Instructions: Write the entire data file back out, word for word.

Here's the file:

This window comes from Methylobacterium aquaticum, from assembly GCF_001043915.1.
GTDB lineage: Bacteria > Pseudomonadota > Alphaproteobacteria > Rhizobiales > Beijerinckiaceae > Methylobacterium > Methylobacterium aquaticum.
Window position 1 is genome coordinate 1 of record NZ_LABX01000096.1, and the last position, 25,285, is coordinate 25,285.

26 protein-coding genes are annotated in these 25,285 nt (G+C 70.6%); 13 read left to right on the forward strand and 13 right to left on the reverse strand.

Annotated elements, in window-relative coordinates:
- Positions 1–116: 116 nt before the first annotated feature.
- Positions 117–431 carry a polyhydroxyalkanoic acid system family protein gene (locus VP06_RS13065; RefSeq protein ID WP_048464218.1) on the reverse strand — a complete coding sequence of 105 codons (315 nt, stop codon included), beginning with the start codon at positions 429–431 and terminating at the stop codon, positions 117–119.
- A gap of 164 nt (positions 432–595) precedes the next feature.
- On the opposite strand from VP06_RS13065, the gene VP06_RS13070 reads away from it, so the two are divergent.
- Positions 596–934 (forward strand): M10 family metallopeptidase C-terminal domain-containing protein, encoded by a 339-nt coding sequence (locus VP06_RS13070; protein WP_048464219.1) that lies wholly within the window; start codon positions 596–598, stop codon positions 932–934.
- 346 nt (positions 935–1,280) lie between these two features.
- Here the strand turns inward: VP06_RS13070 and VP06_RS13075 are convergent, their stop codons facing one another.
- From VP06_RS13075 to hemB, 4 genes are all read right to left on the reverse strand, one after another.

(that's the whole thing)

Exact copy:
This window comes from Methylobacterium aquaticum, from assembly GCF_001043915.1.
GTDB lineage: Bacteria > Pseudomonadota > Alphaproteobacteria > Rhizobiales > Beijerinckiaceae > Methylobacterium > Methylobacterium aquaticum.
Window position 1 is genome coordinate 1 of record NZ_LABX01000096.1, and the last position, 25,285, is coordinate 25,285.

26 protein-coding genes are annotated in these 25,285 nt (G+C 70.6%); 13 read left to right on the forward strand and 13 right to left on the reverse strand.

Annotated elements, in window-relative coordinates:
- Positions 1–116: 116 nt before the first annotated feature.
- Positions 117–431 carry a polyhydroxyalkanoic acid system family protein gene (locus VP06_RS13065; RefSeq protein ID WP_048464218.1) on the reverse strand — a complete coding sequence of 105 codons (315 nt, stop codon included), beginning with the start codon at positions 429–431 and terminating at the stop codon, positions 117–119.
- A gap of 164 nt (positions 432–595) precedes the next feature.
- On the opposite strand from VP06_RS13065, the gene VP06_RS13070 reads away from it, so the two are divergent.
- Positions 596–934 (forward strand): M10 family metallopeptidase C-terminal domain-containing protein, encoded by a 339-nt coding sequence (locus VP06_RS13070; protein WP_048464219.1) that lies wholly within the window; start codon positions 596–598, stop codon positions 932–934.
- 346 nt (positions 935–1,280) lie between these two features.
- Here the strand turns inward: VP06_RS13070 and VP06_RS13075 are convergent, their stop codons facing one another.
- From VP06_RS13075 to hemB, 4 genes are all read right to left on the reverse strand, one after another.